VIENNA (Reuters) - The U.N. nuclear watchdog presented Wednesday a draft deal to Iran and three world powers for approval within two days to reduce Tehran’s stockpile of enriched uranium, seen by the West as a nuclear weapons risk.
Iran declined to say if it would endorse the plan, which Western diplomats said would require Tehran to send 1.2 tons of its known 1.5-tonne reserve of low-enriched uranium (LEU) to Russia and France by the end of the year. The material would be converted into fuel for a nuclear medicine facility in Tehran.
The Islamic Republic’s envoy to the International Atomic Energy Agency hinted that his government may seek amendments.
Western diplomats suggested this could jeopardize the deal if they overstepped “red lines” set to create confidence that Tehran is not pursuing a nuclear weapons option. However, an outright rejection seemed less likely as this could revive Western pressure for harsher U.N. sanctions on Iran. “We have to thoroughly study this text and ... come back and reflect our opinion and suggestions or comments in order to have an amicable solution at the end of the day,” Iranian Ambassador Ali Asghar Soltanieh told reporters. “We welcome this event; we are fully cooperating.”
Three days of talks in Vienna failed to finalize the deal as the IAEA and the three powers — France, Russia and the United States — had wanted. Western diplomats said this was because Iran raised many questions about fundamental aspects of the plan which it had already agreed to in principle.
Iran has resorted to time-buying maneuvers in the past, including withholding final answers to offers in talks, while seeking to accelerate its secretive enrichment program.
IAEA Director General Mohamed ElBaradei announced the draft deal after the Vienna talks. “I have circulated a draft agreement that in my judgment reflects a balanced approach to how to move forward. The deadline for the parties to give, I hope, an affirmative action is Friday,” he told reporters.
“I cross my fingers that by Friday we have an OK by all the parties concerned,” he said, betraying widespread uncertainty over whether Iran would make a concrete commitment.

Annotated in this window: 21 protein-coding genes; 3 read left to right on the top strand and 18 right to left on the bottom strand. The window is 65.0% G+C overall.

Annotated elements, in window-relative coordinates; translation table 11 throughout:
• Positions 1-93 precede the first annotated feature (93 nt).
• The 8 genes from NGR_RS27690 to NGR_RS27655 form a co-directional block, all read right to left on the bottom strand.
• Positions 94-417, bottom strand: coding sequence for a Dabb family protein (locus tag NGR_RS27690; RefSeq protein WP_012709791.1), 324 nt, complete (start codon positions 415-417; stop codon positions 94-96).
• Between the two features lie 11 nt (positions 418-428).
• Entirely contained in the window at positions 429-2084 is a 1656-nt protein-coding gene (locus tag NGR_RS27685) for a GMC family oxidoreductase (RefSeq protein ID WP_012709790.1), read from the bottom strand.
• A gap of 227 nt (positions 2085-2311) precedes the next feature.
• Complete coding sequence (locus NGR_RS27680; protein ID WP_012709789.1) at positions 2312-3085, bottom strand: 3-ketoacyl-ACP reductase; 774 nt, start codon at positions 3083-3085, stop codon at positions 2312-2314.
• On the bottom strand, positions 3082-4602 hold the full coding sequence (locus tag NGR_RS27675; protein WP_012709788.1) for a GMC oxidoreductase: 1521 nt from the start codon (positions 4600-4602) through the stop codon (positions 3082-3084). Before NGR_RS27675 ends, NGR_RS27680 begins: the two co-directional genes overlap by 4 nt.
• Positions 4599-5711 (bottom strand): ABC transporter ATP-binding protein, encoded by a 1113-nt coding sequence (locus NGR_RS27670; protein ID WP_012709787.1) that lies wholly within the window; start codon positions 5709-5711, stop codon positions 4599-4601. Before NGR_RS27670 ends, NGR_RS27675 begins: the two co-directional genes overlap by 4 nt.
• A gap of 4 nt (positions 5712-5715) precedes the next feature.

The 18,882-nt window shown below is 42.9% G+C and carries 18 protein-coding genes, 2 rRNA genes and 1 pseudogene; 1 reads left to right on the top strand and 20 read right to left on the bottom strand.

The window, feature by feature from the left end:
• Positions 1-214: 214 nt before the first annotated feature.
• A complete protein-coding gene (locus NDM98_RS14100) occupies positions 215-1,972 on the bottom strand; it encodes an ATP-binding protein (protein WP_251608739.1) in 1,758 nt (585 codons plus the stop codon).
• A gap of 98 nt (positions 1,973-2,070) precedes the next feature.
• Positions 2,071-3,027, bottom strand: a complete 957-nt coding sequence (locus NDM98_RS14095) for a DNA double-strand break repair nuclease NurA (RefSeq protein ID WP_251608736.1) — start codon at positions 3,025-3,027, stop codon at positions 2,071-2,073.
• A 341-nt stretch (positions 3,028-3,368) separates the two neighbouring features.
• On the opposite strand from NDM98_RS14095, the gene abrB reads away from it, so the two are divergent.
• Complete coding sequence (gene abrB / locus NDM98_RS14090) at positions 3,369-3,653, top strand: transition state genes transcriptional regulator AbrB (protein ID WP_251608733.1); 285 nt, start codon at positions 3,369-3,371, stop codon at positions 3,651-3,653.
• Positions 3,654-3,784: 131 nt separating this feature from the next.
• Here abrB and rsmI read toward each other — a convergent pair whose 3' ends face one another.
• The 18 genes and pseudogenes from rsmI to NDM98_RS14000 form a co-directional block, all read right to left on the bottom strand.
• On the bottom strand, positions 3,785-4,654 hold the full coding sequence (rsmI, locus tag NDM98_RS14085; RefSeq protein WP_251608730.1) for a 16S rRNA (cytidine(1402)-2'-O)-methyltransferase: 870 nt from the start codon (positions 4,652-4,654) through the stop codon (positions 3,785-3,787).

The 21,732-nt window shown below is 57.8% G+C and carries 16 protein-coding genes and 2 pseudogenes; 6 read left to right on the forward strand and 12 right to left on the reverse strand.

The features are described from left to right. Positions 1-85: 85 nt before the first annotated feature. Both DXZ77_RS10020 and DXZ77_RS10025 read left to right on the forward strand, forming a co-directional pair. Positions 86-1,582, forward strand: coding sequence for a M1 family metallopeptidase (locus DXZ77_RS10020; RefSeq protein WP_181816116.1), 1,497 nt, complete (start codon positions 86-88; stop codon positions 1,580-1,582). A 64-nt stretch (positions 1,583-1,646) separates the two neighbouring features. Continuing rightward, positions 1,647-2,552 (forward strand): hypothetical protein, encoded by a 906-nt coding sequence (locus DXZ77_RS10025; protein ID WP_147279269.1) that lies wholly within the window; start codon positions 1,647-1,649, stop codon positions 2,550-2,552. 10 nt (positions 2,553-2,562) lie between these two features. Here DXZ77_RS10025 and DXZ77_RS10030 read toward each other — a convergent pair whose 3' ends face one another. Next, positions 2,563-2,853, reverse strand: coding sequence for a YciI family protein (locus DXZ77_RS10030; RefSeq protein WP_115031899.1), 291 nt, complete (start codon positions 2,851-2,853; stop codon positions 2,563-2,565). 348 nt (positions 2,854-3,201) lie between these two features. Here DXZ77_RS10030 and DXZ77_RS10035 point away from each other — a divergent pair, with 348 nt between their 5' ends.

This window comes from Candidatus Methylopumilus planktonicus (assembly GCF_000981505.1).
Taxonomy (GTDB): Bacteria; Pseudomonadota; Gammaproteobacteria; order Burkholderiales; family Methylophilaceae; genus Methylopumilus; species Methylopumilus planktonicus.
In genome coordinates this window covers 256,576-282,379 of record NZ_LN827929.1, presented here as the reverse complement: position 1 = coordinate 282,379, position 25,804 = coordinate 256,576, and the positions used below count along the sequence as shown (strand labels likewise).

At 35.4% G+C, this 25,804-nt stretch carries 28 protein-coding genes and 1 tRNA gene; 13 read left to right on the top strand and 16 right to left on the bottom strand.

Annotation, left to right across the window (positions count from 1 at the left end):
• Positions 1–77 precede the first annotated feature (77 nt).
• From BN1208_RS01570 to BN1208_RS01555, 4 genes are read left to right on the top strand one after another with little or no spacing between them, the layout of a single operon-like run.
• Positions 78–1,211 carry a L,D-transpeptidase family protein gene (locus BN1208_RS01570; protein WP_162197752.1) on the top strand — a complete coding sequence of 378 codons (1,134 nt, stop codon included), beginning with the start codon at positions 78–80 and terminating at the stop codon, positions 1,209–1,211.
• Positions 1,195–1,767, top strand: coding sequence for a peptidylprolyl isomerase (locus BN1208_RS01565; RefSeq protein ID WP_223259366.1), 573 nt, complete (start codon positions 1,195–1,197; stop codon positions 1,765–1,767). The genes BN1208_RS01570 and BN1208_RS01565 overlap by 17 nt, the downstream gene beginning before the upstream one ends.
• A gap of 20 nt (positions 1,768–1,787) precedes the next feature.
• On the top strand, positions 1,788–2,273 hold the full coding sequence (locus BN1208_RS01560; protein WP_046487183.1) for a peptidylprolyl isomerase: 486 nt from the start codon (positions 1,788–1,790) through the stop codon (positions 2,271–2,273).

The draft plan would reduce the high risk cited by the West of Iran, under suspicion over nuclear secrecy and restrictions on U.N. inspections, using accumulated LEU for refinement to the high level of purity suitable for a nuclear warhead.
Iran, which says its nuclear program is only for producing electricity, has already amassed enough LEU for one bomb if it were further enriched. Iran has no nuclear power plants that would use LEU, raising Western suspicions about its intentions.
ElBaradei’s plan would only push back the point when Iran could “weaponize” LEU by about a year, the time it would need to supplant the 1.2 tons at its current rate of enrichment, U.S. proliferation analyst David Albright said.
Iran rules out curbing enrichment as an infringement on its “legal and obvious” right to civilian nuclear energy.
World powers seeking a lasting solution to the standoff with Iran will press it for a nuclear freeze at further talks at senior foreign ministry level planned soon, with trade rewards promised if Tehran fully suspends enrichment.
U.S. Secretary of State Hillary Clinton said “prompt action” by Iran was needed to turn the LEU blueprint into reality. “The door is open to a better future for Iran, but the process of engagement cannot be open-ended,” she said in a speech.
U.S. and French officials indicated their governments would sign off on the plan.
Tehran tentatively approved the scheme in high-level talks with six world powers in Geneva on October 1. Then it appeared to row back from it, declaring it could enrich uranium to higher levels itself if terms of the deal proved unacceptable.
The arrangement envisages Russia refining Iran’s 5-percent enriched uranium up to 19.7 percent and France processing the material into fuel rods to power the old, 1960s-era reactor.
Its fuel stock, imported in the early 1990s, is expected to run out in about a year. Sanctions imposed on Iran since 2006 ban it from trading for sensitive nuclear materials.
“Everybody is aware (this) transaction is a very important confidence-building measure that can defuse a crisis going on for a number of years, and open space for (further) negotiations” on other outstanding disputes, ElBaradei said.
He was referring to longstanding U.N. Security Council and IAEA demands on Iran to halt enrichment and permit wider ranging inspections to verify it is not hiding more proliferation-prone nuclear activity. Last month, Iran revealed a second enrichment site under construction since 2006 but not declared to the IAEA.
Iran has agreed to open the site to inspections on October 25.
Additional reporting by Crispian Balmer in Paris, Arshad Mohammed and Deborah Charles in Washington; Editing by Samia Nakhoul, Mark Trevelyan and David Stamp